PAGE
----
A tall figure steps back and shakes itself, raising a cloud of plaster.  She watches, fascinated, as it turns around, still dusting off bits of the ravaged wall, which is already knitting itself back together.

The figure, revealed to be a clockwork man, bows and tips his improbable top hat to her.  Its sculpted face is too perfect, with glittering eyes that she suspects are cameras.  They swivel with a faint grinding, presumably scanning the room, finally fixating back on her face.  “Excuse me, miss.  Do you happen to know where a man named Martyn Perwellyn is?”

The clear and human tone of its voice startles her.  The rest of its body, though well-crafted, shows little attempt to match the art of its face.  It’s beautiful in its own way, gleaming metal and intricate fastenings, but does nothing to make the clockwork man more lifelike.  “Sorry?”

“Martyn Perwellyn.  Do you know him?  Have you heard of him?”

She shakes her head.

“Ah.”  The voice sounds disappointed, though the face remains immobile in a slight smile.  “Then, if you will grant me leave, I am afraid that I must depart, miss.”

“Oh, of course.  Yes.”  Shaken for reasons she doesn’t understand, she steps forward and holds her hand out to shake.  “Nice meeting you.  Uh, good luck finding him.”

Instead of shaking, he bows over her hand.  “Thank you for your kind wishes.”  Straightening, he strides to the door.  She notices that his feet, the only clumsy part of him, clank on the wooden floor.

“Wait!”  It takes her a moment to realize why she protests before she registers the wind-up key on the floor, having fallen out as he emerged from the wall.  She kneels and picks it up.  “I think you’ll need this.”

He turns back.  “Ah.  Yes.  I must thank you again.”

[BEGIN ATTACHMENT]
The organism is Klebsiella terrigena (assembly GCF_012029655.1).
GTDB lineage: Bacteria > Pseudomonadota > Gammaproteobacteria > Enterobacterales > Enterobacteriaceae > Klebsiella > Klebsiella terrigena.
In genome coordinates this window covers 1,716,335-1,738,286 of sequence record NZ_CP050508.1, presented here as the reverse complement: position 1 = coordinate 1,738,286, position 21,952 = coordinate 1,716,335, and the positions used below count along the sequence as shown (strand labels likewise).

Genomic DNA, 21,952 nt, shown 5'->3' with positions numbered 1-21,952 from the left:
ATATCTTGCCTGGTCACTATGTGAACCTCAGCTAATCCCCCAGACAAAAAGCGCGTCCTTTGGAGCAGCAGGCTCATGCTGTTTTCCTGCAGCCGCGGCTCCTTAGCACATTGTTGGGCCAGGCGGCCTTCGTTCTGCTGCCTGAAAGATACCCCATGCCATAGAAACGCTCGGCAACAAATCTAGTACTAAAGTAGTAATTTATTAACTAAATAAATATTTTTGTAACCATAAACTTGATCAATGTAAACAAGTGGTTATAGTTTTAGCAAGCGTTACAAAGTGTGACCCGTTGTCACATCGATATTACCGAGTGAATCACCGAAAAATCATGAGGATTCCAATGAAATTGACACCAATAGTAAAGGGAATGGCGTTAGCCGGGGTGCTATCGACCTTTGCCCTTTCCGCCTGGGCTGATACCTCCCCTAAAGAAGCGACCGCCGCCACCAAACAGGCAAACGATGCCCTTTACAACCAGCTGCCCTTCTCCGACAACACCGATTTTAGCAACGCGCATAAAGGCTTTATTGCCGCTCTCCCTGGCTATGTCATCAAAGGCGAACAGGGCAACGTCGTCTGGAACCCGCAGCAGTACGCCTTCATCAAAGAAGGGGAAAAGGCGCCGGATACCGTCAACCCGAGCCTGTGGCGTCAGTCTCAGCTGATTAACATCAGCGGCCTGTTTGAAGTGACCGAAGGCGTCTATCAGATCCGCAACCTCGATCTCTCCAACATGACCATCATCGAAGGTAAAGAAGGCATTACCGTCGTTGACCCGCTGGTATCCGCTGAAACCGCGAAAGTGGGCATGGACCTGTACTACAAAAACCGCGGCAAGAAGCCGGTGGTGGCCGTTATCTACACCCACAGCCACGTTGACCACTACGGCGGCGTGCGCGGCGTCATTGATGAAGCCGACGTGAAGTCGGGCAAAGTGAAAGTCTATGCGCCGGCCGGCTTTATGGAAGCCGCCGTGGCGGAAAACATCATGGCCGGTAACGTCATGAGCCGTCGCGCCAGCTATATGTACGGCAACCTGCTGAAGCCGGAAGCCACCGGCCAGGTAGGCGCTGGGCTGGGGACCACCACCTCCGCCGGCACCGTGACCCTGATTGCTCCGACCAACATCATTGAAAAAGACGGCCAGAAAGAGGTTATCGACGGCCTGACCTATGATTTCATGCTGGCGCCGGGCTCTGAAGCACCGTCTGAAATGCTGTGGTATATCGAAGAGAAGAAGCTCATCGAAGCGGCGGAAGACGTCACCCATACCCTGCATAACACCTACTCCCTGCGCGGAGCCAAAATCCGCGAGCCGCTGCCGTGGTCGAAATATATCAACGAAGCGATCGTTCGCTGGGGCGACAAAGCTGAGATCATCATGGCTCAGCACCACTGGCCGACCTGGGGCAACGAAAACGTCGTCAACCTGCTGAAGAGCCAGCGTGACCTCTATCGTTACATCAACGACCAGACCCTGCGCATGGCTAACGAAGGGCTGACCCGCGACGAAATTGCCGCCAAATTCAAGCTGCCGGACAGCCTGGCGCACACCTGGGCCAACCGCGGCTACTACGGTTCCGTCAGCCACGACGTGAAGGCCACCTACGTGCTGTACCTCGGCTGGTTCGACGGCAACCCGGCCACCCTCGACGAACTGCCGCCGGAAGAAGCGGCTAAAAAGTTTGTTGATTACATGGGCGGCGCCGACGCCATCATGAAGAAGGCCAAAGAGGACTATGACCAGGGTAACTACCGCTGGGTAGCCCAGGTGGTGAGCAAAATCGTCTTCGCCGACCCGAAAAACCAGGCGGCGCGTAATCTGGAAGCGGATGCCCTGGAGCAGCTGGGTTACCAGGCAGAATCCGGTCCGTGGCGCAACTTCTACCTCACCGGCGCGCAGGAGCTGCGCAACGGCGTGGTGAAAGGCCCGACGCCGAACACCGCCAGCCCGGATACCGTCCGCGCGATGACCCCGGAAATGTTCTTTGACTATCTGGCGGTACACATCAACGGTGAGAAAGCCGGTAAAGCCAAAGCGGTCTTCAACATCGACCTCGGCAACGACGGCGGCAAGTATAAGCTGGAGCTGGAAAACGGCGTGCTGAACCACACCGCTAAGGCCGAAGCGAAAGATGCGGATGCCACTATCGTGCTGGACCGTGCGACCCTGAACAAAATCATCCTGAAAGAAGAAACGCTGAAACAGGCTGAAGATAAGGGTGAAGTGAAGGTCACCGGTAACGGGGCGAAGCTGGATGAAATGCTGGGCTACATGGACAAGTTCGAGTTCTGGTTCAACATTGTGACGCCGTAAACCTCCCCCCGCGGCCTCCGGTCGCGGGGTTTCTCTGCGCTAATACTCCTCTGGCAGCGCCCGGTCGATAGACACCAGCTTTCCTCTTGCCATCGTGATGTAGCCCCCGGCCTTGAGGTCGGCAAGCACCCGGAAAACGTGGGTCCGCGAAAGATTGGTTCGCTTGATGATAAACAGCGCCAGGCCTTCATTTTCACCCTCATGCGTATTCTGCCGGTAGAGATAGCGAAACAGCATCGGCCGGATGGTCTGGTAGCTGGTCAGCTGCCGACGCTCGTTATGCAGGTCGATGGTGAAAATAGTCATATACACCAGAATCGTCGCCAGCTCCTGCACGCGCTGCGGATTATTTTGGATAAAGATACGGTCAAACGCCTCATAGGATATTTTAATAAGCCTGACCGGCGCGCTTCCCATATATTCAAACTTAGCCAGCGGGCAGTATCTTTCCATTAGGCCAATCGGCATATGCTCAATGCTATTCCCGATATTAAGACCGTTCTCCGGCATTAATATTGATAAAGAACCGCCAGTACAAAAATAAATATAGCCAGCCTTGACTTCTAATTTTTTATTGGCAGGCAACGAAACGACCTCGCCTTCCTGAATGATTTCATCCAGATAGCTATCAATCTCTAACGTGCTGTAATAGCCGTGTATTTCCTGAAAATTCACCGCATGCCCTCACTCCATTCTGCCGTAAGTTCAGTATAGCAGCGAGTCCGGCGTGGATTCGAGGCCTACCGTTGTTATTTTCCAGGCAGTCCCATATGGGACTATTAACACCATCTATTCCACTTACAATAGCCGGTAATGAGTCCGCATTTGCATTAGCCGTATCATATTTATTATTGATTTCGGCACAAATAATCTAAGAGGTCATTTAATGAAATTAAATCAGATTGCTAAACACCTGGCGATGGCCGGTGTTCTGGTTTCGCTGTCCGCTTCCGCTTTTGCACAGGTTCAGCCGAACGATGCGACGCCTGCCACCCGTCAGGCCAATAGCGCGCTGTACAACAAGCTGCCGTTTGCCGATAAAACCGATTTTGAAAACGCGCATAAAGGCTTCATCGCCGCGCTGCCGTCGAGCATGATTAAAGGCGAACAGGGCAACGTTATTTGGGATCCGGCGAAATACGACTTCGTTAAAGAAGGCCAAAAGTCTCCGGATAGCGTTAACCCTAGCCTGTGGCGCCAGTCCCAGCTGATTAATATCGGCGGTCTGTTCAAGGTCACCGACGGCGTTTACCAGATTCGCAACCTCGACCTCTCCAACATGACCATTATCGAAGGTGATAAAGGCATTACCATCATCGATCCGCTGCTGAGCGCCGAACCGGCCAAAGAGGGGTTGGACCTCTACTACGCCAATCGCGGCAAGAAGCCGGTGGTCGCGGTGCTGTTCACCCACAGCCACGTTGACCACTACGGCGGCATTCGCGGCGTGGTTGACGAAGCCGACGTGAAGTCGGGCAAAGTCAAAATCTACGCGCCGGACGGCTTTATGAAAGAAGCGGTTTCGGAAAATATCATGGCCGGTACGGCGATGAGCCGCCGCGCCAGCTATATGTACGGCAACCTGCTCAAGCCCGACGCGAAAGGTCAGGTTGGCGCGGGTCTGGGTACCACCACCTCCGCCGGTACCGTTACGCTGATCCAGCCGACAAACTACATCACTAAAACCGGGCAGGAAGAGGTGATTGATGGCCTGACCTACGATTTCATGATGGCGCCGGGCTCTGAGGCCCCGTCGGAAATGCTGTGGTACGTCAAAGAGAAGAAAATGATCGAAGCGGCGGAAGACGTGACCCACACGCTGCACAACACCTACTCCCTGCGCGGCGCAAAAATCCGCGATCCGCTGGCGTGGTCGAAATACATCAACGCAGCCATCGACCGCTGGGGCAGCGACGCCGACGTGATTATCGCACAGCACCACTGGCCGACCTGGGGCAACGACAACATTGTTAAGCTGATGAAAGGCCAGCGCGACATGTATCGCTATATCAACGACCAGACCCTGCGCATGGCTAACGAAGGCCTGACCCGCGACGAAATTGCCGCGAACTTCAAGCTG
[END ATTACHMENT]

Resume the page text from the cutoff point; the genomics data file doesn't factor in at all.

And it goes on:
She hurries forward and hands it to him.  The metal of his hand is warm and smooth as her fingers brush against it.  She smiles.  “No problem.”

Opening the door, he tips his hat again and leaves.

It occurs to her that she probably should have shown him out, when she hears the sound of her front door clicking shut and the fading noise of his clanking footsteps.  With a wistful smile, she waits for a few seconds, half-hoping he’ll come back and keep her company, half-praying that he’ll stay away so she can relieve the compulsion already gnawing at her.  Soon it’s obvious that he’s truly gone, and with a small sigh and a shake of her shoulders, she accepts it and turns her attention to her next task.  She spares only one last thought to hope that he finds what he’s looking…

She clenches her hands in shock, dismayed at her own thoughtlessness.  The key!  It had one more job to do, and she’d given it away.  For a moment she considers running after him but finds that she doesn’t have the heart.  He needed it too.  Torn between sentiment and practicality, she bites her lip, thinking.  Maybe some of the rubble would do. . .?

Relieved to have another plan of action, she hurries to the pile of masonry left from the mechanical man’s release.  Picking through the bits of mortar and metal, she finds a curved scrap of brass inscribed with those same twisting designs.  A quick grasp of it and she lets her breath in relief. It feels like the used keys always did after she’d unlocked something.  They were always warm and a little soft to the touch, almost as if — and she knows that she’s silly to think it — as if they were happy to have fulfilled their purpose.  The scrap of metal in her hand feels the same way, for whatever reason.

Clutching the piece, she leaves the room, doors still shifting and clicking as they appear and disappear, and heads for the other door.